Unfortunately, about a minute after I put on my hoodie the AC stopped blasting. Man, was I getting hot. Now I was too hot for meditating. I quickly squinted one eye open; I wanted to make sure that my fidgety nature was not disturbing anyone. To both my happiness and disappointment every one besides me appeared to be in a peaceful state of inner discovery

After I took the hoodie off I settled back into my crossed legged position and my breath (we had moved onto a new exercise in which you inhale and exhale deeply while paying attention to the air passing on the tip of your nose).

As I began to focus on my breath, I began to wonder, “Did I eat enough before class? What if I am too hungry to meditate? What the heck is wrong with me?WHAT THE HECK IS WRONG WITH ME?” 

Somehow I was finally able to settle into my breath. I don’t know how it happened but I could feel myself slipping away from the physical room. I remember seeing a white light and then envisioning myself sitting in the middle of some tropical rainforest paradise (which is hilarious and cliché in itself.) Soon this vision disappeared and all that remained was a radiating white light.

During this meditation my thoughts, worries, and fears were all still racked up in my head somewhere. However, they mattered less — a lot less. A wave of calmness came over me and I felt as if everything in the world was as it should be. I also had a sense of the oneness of the universe. For a second I acknowledged, believed, and understood the idea that we are all one and that everything is connected.

When I acknowledged that I was in this state of euphoria, I panicked. I’m not really sure what it was, but it was almost as if my acknowledgement of this state pushed me out of it. I wanted to go further into this meditation, but I couldn’t. For some reason I got scared and I started to slip out. When I noticed that I was falling out of my meditation, I desperately tried to return to the state of peace I had found. However, the more I tried to stay, the more my mind pushed me away from that peaceful white light. Before I knew it my body had dropped back onto the cold wooden floor of the yoga studio.

Although this was the end of my own transcendent experience for the day, the class still wasn’t over. If I had to estimate I would guess that there was probably twenty minutes left of the class when my mind and body returned to earth. Twenty very long, very boring minutes.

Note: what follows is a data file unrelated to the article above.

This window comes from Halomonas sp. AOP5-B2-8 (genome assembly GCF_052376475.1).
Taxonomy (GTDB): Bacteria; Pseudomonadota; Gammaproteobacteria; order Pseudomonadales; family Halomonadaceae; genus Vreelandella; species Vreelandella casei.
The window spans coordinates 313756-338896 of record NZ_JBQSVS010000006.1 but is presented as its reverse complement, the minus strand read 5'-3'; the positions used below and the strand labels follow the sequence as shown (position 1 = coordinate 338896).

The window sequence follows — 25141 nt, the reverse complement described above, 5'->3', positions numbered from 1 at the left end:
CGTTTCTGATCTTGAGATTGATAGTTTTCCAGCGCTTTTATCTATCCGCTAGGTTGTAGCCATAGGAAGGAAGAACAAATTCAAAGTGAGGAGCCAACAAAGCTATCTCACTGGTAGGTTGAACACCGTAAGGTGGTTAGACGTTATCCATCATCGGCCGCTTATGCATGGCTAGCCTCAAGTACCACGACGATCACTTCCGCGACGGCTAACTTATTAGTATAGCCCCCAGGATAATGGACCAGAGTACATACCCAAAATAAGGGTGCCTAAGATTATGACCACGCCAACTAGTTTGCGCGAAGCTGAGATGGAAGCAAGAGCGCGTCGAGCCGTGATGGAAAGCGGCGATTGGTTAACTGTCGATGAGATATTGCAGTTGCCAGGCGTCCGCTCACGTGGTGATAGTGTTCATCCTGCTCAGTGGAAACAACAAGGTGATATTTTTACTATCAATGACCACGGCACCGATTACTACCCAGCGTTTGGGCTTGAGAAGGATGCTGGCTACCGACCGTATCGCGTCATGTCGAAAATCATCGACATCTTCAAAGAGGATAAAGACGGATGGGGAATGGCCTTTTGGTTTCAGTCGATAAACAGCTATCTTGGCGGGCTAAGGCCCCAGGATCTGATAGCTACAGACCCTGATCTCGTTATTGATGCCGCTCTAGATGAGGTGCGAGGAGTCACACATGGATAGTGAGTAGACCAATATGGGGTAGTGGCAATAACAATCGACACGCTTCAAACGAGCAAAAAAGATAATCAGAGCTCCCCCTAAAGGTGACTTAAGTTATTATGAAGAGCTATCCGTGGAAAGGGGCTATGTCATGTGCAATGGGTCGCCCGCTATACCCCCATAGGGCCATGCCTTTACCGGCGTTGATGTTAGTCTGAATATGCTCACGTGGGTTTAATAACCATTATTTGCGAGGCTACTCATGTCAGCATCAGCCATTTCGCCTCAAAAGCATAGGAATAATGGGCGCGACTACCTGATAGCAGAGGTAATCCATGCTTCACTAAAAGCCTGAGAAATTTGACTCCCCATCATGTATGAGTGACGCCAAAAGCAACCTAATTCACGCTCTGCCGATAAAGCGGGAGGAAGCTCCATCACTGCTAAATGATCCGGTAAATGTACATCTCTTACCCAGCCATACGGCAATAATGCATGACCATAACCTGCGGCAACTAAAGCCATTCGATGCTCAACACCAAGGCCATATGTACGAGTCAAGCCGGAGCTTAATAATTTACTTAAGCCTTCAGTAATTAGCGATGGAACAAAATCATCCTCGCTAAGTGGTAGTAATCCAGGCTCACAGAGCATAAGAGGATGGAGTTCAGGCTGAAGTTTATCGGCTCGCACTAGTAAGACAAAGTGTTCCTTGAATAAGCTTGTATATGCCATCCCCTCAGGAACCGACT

During this time our instructor said that if we felt so inclined we could lay on the floor. I laid on the ground and tried my hardest to relax and focus on my breath. However, as much as I tried I could not focus my mind. I started to grow impatient and went through the lists of chores and concerns I perpetually have in my head.

The instructor soon began to play the gong and I could feel the vibrations passing through my body. It felt amazing, but all I could think was, “If only I could relax right now this would be perfect.” Unfortunately, I did not relax again. I spent the last twenty minutes of the class wishing there was a clock in the room so I would know how much time was left.

My meditation practice was less than perfect, but it was still extremely beneficial to me.

The few minutes of clarity and peace that I had experienced were more than enough to make me feel as if I had gained something from the class. In addition, the class made me realize that meditation isn’t a skill, which is only open to the most polished yogis. If we can remove the stigma and prejudices that many of us have surrounding meditation, more people might confidently enjoy the practice and receive its benefits.

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Assist. Ed: Jade Belzberg/Ed: Bryonie Wise


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Kimberly Nania